8:23am: It’s clear that Amazon is very proud of its Graviton 3 custom silicon. It’s 60% more energy efficient over x86. Custom silicon has become a prime differentiator as the super hungry machine learning and AI workloads businesses want to run consume vast horsepower in order to provide competitive advantage. Accelerating the performance of databases is also a major use case. Large language models that support intelligent conversations is another, and the training requirements with vast models to drive performance and reduce cost of using today’s very large models. Graviton first emerged in 2018, and the latest iteration provides some real price/performance advantages over general purpose CPUs. 

For the CIO, I anticipate that the increasingly convergence of overarching ModelOps strategy with cloud strategy will begin to significantly emphasize putting custom silicon into the center of enterprise-wide ML and AI operations.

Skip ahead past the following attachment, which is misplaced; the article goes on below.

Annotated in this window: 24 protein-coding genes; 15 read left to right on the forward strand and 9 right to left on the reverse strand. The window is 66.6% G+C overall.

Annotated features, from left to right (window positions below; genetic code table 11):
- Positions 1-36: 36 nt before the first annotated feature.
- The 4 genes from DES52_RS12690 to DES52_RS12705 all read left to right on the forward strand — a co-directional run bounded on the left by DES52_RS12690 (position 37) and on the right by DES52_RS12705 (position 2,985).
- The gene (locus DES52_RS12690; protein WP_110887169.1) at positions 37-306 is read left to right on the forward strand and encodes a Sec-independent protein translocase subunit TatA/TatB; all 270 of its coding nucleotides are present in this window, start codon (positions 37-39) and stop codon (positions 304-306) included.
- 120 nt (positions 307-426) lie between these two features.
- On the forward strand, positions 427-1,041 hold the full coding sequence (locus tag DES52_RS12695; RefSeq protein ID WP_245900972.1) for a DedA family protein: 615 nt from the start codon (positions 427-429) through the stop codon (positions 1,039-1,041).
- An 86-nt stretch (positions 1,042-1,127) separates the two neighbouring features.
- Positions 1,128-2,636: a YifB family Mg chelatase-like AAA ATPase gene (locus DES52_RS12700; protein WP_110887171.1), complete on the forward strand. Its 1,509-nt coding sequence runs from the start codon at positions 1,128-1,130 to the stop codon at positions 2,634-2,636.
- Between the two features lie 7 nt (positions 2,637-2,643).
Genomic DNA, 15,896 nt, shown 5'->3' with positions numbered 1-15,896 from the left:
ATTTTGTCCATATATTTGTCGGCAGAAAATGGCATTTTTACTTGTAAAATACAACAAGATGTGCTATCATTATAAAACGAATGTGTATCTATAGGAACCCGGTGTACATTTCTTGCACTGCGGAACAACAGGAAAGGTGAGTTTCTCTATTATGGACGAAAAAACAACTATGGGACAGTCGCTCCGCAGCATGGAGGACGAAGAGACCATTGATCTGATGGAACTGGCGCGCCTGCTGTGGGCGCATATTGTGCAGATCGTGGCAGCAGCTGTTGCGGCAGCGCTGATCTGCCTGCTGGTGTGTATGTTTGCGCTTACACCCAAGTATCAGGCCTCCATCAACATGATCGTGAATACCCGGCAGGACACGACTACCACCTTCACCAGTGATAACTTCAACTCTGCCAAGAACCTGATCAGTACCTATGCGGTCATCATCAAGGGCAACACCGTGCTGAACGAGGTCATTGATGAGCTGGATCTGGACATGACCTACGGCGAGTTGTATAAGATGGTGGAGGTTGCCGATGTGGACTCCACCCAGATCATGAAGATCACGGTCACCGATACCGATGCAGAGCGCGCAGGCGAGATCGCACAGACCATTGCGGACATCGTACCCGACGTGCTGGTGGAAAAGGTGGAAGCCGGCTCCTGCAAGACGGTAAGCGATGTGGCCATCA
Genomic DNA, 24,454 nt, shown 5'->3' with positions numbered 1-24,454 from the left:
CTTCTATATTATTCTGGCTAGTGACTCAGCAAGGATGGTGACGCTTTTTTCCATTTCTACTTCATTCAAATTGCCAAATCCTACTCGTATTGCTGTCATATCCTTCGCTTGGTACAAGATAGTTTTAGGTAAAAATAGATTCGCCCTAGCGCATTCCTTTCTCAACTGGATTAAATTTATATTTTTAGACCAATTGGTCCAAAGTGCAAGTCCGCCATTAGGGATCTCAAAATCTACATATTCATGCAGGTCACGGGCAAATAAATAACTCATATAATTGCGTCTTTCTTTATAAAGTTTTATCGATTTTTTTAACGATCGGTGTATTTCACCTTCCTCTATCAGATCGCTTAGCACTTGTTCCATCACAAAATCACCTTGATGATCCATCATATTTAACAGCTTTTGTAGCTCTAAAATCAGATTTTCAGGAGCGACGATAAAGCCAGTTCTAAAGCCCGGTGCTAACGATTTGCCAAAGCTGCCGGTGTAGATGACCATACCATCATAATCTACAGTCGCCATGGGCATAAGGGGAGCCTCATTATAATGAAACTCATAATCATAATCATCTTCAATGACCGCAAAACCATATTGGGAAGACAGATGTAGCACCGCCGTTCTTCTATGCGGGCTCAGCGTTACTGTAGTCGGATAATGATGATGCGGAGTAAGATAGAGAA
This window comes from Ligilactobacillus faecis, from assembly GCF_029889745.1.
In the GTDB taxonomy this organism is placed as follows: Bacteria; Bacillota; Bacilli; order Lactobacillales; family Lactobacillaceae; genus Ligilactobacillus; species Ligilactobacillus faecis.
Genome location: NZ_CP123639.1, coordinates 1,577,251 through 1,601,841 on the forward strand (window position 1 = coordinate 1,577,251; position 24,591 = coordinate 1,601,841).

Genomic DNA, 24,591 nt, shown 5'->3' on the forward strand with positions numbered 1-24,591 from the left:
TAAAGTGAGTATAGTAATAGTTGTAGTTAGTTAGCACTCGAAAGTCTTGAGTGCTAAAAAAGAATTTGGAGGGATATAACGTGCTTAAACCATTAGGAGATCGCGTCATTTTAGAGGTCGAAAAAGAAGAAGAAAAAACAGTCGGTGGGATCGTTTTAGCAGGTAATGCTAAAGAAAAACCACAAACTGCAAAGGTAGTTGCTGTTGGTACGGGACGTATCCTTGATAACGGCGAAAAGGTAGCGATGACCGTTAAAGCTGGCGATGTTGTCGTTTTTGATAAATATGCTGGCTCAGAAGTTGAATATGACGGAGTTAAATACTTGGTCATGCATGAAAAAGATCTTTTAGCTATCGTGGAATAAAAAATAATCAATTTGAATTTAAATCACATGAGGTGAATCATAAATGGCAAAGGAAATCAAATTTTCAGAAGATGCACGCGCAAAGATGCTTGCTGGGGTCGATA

8:30am: Networking is also providing to be vital capability, the the hyperscalers are driving cutting-edge advances in cloud networking. Expect to see a number of announcements around this during re:Invent this week.

8:37am: High performance computing (HPC) is also a hot topic this week and is clearly an area where Amazon feels like it can compete at a very high level of competency. It’s also likely where significant margin is as well. However, HPC instances are real investments (they aren’t cheap on an hourly basis) but they do bring the elasticity and scale of cloud to the most difficult compute problems likely to be at the forefront of strategic investments in IT and digital capabilities in Amazon’s customer base.